This past weekend I had the chance to meet Dr. Michio Kaku, acclaimed theoretical physicist and author of several great books on physics and the future of our world. I’ve been a fan of his since I was a kid and read his book Visions, which I think I snatched off my grandfather’s shelf visiting the house when I was about 12 or so. Anyways, Dr. Kaku does a great job of delving into the complex world of physics and making it all understandable to normal human beings. In fact, I hope one day to see him guest appear on an episode of The Big Bang Theory. Michio is quite the radio and TV personality so I can totally see it happening. Fingers crossed!
I met several other kite flyers at Liberty State Park on Sunday morning, which luckily turned out to be a rather beautiful day for filming. I was worried during the week that we would be rained out, but the weather cleared up into partly sunny skies with a high of 58F – it was a bit chilly when the sun was hiding behind clouds but the cool air kept the sky clear and the NYC skyline and Lady Liberty were in full view. The film crew arrived on schedule and began grabbing establishing shots of the area and several kiters up flying. We had single like kites in the air, a few people with delta stunt kites “falling” out of the sky, and a team of Revolution kiters doing some formation flying as the camera moved around the area grabbing shots of the kites and the people.
The program being shot was for The Science Channel as part of a series called “Sci-Fi Science” and the segment the film crew was capturing this day was about solar energy – the kites were used to demonstrate the effect solar energy has on planets, in this case the creation of winds. We weren’t just a backdrop, however, the crew wanted Michio to fly one of the kites while he narrated. Knowing this, I had packed along a small 1.5m two-line stunt foil that could take endless beating and be easy to fly. The only problem was that the winds were very uncooperative that day (versus the previous day when the forecast had them pinned at around 20mph) and for such a small foil you need at least a steady 10mph breeze to keep it aloft. We had to deal with variable winds from 5-15mph. Sometimes the wind was there, sometimes it wasn’t.
While there were some two-line delta stunters other people had packed that would have fit the bill to replace the foil I had brought, my 4-line Revolution kite had apparently captivated the eyes of the director, and he proclaimed that that would be the kite Michio would fly on camera. Uhhh… yea I tried to explain to him how it looked easier than it really was, but Michio was a good sport and said he was game to give it a try. Also on hand to help me coach Michio was Charles Stewart from the local Liberty High Spirits kite group that frequented the park. Again, we were dealing with variable winds that came and went as often as every few seconds, so even after several attempts at keeping the kite in the air, there was never a strong enough breeze to help Michio out in the lift department. Maintaining lift on a 4-line kite is difficult due to the ability to change the kite’s angle of attack, and it’s not something a lot of newcomers pick up quickly. With a strong breeze, however, this need can be almost completely diminished.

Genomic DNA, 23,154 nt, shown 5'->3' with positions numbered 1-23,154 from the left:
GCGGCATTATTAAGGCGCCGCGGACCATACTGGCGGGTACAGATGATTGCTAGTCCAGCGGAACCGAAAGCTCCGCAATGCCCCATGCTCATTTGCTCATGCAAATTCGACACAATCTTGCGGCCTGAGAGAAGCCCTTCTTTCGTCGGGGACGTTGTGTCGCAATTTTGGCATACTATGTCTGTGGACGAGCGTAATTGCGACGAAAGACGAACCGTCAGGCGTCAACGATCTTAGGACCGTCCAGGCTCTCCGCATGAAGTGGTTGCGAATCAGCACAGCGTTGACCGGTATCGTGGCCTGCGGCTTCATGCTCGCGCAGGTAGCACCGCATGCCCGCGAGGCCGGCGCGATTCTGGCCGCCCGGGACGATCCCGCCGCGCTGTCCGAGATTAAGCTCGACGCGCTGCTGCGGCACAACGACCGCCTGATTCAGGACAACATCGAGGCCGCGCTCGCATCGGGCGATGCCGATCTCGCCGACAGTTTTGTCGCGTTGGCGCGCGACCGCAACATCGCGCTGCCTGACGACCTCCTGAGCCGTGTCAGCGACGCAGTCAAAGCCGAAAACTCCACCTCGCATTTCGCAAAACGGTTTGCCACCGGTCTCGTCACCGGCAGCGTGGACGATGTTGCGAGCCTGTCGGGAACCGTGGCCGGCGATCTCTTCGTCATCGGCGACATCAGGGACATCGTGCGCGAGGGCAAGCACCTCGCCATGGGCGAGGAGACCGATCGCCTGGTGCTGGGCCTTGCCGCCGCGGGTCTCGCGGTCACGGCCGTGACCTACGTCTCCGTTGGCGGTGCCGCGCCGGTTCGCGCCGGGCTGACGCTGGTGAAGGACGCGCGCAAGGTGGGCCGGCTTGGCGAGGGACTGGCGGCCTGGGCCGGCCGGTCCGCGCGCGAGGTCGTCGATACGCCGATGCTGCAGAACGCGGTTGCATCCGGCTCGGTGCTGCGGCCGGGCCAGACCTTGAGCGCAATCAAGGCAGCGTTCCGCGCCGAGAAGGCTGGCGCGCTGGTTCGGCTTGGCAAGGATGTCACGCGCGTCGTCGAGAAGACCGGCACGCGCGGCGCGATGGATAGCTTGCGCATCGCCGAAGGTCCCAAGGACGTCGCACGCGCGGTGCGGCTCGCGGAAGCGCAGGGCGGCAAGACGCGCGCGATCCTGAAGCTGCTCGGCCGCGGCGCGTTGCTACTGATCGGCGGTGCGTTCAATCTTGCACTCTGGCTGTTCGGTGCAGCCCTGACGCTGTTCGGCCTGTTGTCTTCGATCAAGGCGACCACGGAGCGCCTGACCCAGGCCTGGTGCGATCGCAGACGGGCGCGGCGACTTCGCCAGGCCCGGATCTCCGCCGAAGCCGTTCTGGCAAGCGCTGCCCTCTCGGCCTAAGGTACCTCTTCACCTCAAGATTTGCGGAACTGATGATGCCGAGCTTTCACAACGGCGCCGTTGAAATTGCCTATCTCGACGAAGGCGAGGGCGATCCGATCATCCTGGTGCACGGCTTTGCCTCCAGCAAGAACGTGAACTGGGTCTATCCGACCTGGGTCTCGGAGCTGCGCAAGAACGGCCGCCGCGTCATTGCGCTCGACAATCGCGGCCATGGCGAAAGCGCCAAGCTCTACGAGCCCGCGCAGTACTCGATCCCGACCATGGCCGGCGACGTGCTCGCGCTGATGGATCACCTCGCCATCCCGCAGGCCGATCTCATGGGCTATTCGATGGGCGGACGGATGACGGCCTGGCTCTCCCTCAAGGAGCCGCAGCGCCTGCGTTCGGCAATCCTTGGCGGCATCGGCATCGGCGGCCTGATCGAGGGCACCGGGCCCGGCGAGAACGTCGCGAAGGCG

Finally the director, still unable to give up on his vision of Michio flying this kite, announced we were going to give it the Hollywood treatment as he carted over some crates of film equipment. No stranger to movie effects, I instantly caught on to his idea, which was to stand on the boxes and hold up the lines as Michio held the handles and delivered his narration to the camera (which he did with the gift of a true orator). Charles and I then turned into kite consultants, reminding Michio to move his wrists as if he were controlling the kite and telling the director to make sure he kept the top lines taut. It won’t fool a real kiter, but the majority of viewers won’t know any better.
While Michio rehearsed his next set of lines, they had me throw up the kite to hover it near the sun so they could get a nice long shot if it hanging still in the air to cut to from Michio’s narration. I wonder if I get credit for being Michio Kaku’s stunt kite stunt double
It all ended on a high note, however, as a rare steady roughly 15mph breeze picked up just as I handed the controls over to Michio in one of our final attempts at getting a shot of him flying the kite. The breeze helped keep the kite at the proper angle of attack for steady lift, and Michio had by now enough flight experience to apply the proper corrections and keep the kite upright enough for a good 6-8 seconds. It was an excellent flight! That’s a wrap!
Not only did I get to have my own kite featured on footage and work directly with Dr. Michio Kaku, but I also brought along that old copy of Visions, yellowed pages and all, and got it signed.
“Sci-Fi Science” will be airing on The Science Channel, and this particular episode should go live sometime this fall. I’ll be receiving word from the production company when the final dates are locked in. Again being no stranger to film, I’m hoping not too much of it is cut from the final edit.